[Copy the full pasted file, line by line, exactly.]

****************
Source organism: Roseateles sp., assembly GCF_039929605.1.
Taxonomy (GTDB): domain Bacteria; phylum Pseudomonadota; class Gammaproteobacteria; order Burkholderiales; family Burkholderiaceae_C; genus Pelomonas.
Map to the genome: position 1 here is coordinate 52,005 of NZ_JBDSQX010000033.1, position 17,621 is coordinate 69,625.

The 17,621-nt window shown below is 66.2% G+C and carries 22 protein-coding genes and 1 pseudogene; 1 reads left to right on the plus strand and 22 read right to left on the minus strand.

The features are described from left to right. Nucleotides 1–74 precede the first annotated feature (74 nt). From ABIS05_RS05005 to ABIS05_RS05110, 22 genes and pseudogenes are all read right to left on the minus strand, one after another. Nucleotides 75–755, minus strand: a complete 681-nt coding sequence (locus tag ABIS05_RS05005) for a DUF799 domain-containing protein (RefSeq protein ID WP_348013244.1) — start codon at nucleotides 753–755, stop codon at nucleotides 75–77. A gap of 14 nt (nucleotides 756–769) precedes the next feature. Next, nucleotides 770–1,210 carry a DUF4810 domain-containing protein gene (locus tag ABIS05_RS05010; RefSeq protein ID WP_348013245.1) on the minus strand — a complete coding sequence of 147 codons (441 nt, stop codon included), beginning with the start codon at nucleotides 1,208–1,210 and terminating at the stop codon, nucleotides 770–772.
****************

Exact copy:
Source organism: Roseateles sp., assembly GCF_039929605.1.
Taxonomy (GTDB): domain Bacteria; phylum Pseudomonadota; class Gammaproteobacteria; order Burkholderiales; family Burkholderiaceae_C; genus Pelomonas.
Map to the genome: position 1 here is coordinate 52,005 of NZ_JBDSQX010000033.1, position 17,621 is coordinate 69,625.

The 17,621-nt window shown below is 66.2% G+C and carries 22 protein-coding genes and 1 pseudogene; 1 reads left to right on the plus strand and 22 read right to left on the minus strand.

The features are described from left to right. Nucleotides 1–74 precede the first annotated feature (74 nt). From ABIS05_RS05005 to ABIS05_RS05110, 22 genes and pseudogenes are all read right to left on the minus strand, one after another. Nucleotides 75–755, minus strand: a complete 681-nt coding sequence (locus tag ABIS05_RS05005) for a DUF799 domain-containing protein (RefSeq protein ID WP_348013244.1) — start codon at nucleotides 753–755, stop codon at nucleotides 75–77. A gap of 14 nt (nucleotides 756–769) precedes the next feature. Next, nucleotides 770–1,210 carry a DUF4810 domain-containing protein gene (locus tag ABIS05_RS05010; RefSeq protein ID WP_348013245.1) on the minus strand — a complete coding sequence of 147 codons (441 nt, stop codon included), beginning with the start codon at nucleotides 1,208–1,210 and terminating at the stop codon, nucleotides 770–772.